Alexander: No not at all, I never do things just to be a rebel. A lot of designers say they want to make girls look beautiful, feminine and strong, but I don't think you have to be so literal. I like to think outside the box, it's really all about the attitude the clothing projects. Each season I've been able to do so much more research into materials and prints, to create clothing that seems to have shocked people. I don't aim to shock people and turn them off – I want to shock to inspire. That's what fashion is really all about – to trigger ideas and make people think, to keep the craft moving forward.
Russh: How do you feel about contemporary fashion in general right now?
Alexander: I think there is so much going on right now, but something I've been noticing is that people are really wanting to conform and just do things that are easily accepted. What's exciting for me is to challenge myself and not take the prescribed route – and as a consumer as well I think it's really important to have your own voice and not necessarily follow trends. I feel like a lot of girls wear clothing that is almost a uniform – as though they are putting on what is expected to pick up guys or attract attention. It's so much sexier if you find your own voice and wear things in your own way.
Russh: Could you tell me about your connection to, and collaboration with, Erin Wasson?
Alexander: The thing about Erin is she's always been the girl that's inspired me. She's that girl that even though you've never heard her speak yu can tell she's the coolest girl in the world. She'll go to awards or gala ceremonies looking like she's just rolled out of bed and thrown on a gown, and somehow manages to look better than everyone else. I ran into her in NY years ago and introduced myself and asked if I could take a photo with her and she was so cool about it. About 18 months ago a friend introduced me to her and by chance she moved into the same building as me – not long after I told her that it would be the most natural thing for me to have her as my stylist. I wasn't looking for a stylist, but this came really naturally… it just happened so organically that we decided to do it for both SS08 and AW08. She's a cool girl that many girls can relate to, she's also very busy and just launched her own jewellery line, which we featured in the last show.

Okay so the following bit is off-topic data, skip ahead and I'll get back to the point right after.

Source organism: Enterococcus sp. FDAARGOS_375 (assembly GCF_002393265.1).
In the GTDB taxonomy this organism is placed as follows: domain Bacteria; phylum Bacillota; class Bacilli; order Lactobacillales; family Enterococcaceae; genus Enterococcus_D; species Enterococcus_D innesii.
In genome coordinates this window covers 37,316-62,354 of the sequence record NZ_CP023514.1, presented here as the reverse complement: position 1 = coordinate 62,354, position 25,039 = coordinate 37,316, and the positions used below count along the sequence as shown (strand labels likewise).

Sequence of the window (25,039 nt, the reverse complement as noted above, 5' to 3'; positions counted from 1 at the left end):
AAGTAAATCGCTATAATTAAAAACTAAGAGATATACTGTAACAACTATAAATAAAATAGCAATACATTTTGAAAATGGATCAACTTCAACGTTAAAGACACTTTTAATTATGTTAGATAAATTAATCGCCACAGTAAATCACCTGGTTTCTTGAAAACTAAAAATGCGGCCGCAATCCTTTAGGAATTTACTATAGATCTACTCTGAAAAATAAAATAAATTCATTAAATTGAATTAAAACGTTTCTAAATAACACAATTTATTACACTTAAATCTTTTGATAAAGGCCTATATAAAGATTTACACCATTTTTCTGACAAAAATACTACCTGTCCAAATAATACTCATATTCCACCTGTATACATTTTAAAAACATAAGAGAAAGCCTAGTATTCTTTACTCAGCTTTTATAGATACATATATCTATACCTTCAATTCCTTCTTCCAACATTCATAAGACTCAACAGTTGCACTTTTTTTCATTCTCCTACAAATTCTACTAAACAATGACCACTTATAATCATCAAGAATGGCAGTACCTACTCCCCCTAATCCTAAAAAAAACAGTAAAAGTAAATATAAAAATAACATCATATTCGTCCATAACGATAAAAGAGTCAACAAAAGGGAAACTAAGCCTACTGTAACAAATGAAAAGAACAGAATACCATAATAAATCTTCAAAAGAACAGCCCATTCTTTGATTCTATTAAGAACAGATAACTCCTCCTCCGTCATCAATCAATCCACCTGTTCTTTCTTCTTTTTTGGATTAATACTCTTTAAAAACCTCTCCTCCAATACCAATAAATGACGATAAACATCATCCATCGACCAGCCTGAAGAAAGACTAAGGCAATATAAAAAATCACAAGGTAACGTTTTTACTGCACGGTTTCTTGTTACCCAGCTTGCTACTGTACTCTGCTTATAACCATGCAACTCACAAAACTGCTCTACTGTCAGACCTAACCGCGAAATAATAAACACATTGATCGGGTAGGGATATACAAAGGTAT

Russh: What impact does Erin have on your deisgns, aesthetic or the overall collection?
Alexander: The thing about us is we share so much, we finish each others sentences and we totally understand each others aesthetic. She comes in to look at my designs with a fresh eye, and she'll pair items in a way I wouldn't have thought of, but that is exactly right.
Russh: You've found your muse…
Alexander: Yes I guess I have… you could say Erin is my friend, an inspiration, a partner in crime, a confidante – I love her. We always talk about the way we cam together, it just couldn't have been any better or more natural.
Russh: Was fashion always your calling? Did you dream of being a designer when you were growing up?
Alexander: Definitely. It began with playing dress ups, and watching my mum and sisters getting dressed to go out. I grew up in San Francisco, I knew I wanted to be a fashion designer, but there was a reality to this dream as well. I knew I'd have to find my voice and personality and hold onto them because if you don't you can really get lost in this industry. Luckily it has all worked out, and I'm living my dream.
Russh: How did you get your start?
Alexander: I never actually worked for anyone – I did intern for Marc Jacobs and Derek Lamb at one point. When I started it was very scary and daunting, I really had to start from scratch. My label is now sold all over the world – I think the only country we're not in is Africa.
Russh: I heard that the Japanese label Uniqlo, which has launched in both the US and Europe, asked you to collaborate on a range for them?
Alexander: Yes, they just announced this actually, but I started working with them on it one year ago. It's going to be launched in May which is pretty exciting. The collaboration was so interesting for me because it's such a different world – Uniqlo is all about affordable clothing for everybody. It was so great to be able to make clothing that is still beautiful, but constructed out of $1 fabrics.
Russh: It must be pretty exciting when you see people out and about in your designs…
Alexander: That's really the cherry on top for me. When I see celebs or models in shoots in my clothing I know the history and reason for it, but when random people on the street are wearing my designs it means they bought it because they love it – and that means so much to me.
Russh: What keeps you motivated to create season to season? What can we expect to see for SS09?
Alexander: I think it's about not pushing myself to the limits, but to keep my life in the state it was before I entered this industry. I still want to find myself and challenge myself each season, I think it's good to be down to earth and know that there is always more to learn and more to achieve. My friends and the people around me constantly inspire me. As for now and the future, we have just launched handbags, which has been really big for us. Right now I'm preparing for next season… but the thoughts and ideas I'll have to keep close to my chest – I want next season to be a little bit of a surprise.